LinkedIn is, by far, one of the most useful tools for obtaining B2B prospects. There are thousands of B2B companies in almost every conceivable niche listed on this dynamic digital network. And, most importantly, a plethora of marketing managers associated with those companies also abound.
While the typical mining of potential clients through general searches can yield results, it pays to take your search a step further and color outside the lines.
Here are 7 ways to get you thinking on the creative, strategic side of a LinkedIn prospect search:
1) Start with the basics. Perform basic searches as you would on the Internet. Use certain keywords and phrases that are aligned with your niche. This applies even if you don’t yet have a niche. Just choose industries you feel drawn to.
For example, let’s look at the aviation niche. In the main search field (the white box in the middle of your screen at the top of your account seen when you’re logged in), you could type in “aviation companies.” As of this writing, there are 34,475 results! Aviation marketing managers brings up 182,405.
Pretty straightforward, right? Now, what about searching for non-marketing people? Upper-level executives like business development managers or sales managers should also be part of your prospect search. I’ve often reached out and had great LinkedIn conversations with CEOs. Just because they’re seemingly at the top of a company’s food chain, doesn’t mean they aren’t approachable or willing to be the first point of contact.
Now don’t just go on auto-pilot, sending messages that ask for business. Try this tack: tell your potential client you’re doing some market research and you wondered if they’d be open to answering a few questions by email or phone. I’ve had some excellent results doing this. The rule of thumb here is to be nothing but professional, as brief as possible, and thank your new connection for their valuable time.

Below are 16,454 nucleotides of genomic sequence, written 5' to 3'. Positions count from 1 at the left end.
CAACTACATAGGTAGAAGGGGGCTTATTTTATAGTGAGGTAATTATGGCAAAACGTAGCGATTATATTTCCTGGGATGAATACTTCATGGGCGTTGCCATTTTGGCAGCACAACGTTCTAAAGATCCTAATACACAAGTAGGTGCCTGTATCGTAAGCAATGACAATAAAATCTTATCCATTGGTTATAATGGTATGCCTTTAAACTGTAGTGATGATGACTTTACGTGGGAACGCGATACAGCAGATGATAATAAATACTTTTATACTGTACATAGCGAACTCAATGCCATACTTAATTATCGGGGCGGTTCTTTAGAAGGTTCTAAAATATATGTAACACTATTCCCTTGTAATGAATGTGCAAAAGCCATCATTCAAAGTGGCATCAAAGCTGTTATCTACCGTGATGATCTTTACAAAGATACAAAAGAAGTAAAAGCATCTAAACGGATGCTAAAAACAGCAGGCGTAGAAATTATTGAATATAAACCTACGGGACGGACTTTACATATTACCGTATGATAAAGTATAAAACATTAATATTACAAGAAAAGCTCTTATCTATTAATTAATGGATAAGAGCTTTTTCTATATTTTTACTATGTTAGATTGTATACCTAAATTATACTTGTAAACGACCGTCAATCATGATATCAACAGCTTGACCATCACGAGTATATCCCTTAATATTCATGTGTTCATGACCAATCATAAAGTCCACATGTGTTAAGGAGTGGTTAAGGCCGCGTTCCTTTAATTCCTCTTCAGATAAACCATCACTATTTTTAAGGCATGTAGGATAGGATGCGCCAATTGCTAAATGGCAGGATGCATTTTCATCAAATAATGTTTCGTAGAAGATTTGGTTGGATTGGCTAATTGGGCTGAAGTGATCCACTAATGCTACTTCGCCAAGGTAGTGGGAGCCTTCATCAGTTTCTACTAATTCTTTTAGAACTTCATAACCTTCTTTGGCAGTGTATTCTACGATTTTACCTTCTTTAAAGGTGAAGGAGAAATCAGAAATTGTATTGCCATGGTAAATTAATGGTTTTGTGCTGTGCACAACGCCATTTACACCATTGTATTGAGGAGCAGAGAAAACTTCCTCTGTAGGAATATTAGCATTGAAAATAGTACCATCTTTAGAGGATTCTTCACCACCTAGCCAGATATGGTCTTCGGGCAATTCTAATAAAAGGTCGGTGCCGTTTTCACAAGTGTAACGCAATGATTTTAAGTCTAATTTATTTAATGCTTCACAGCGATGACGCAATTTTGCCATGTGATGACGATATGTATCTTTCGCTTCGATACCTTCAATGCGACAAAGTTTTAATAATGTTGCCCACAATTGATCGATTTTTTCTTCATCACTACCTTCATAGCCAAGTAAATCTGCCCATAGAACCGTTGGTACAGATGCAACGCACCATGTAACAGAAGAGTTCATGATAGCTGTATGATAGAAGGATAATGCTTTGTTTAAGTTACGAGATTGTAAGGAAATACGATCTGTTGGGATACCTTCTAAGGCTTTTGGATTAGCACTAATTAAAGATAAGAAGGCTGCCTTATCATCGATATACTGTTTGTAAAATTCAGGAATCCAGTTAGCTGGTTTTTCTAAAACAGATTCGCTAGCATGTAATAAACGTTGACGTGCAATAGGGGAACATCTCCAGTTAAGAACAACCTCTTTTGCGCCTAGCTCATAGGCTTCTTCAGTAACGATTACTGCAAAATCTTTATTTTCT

2) Do your due diligence. While the search for prospects can feel daunting at times, especially when you do this marketing job week in and week out (you do LinkedIn prospecting on a regular basis, right?), there are some easy and quick ways to determine if a prospect is worth approaching.
a) Does the prospect have a picture and a half-decent title or tagline that tells you right away who they are and what they do? If not, stop right there and go to the next person on the list.
b) If their profile looks great, check the contact area (appears right under the person’s profile header and before their background) and see if there is a website listed. Visit the website and look to see if the company has B2B marketing collateral available — even if they don’t and you’re intrigued by what you see, they may be at the juncture where they’re about ready to hire a copywriter. So reach out anyway.
3) Reaching out etiquette. In my mind, there’s nothing worse than getting a generic “Kathy A., I’d like to add you to my professional network on LinkedIn” message. To me, that means the person would rather send me a digitized message totally devoid of any personal touch than make a “real” connection. It’s the same as me picking up the phone only to get a mechanical message from an unwanted solicitor. So don’t just blindly hit “connect.”
Here’s a different take on this: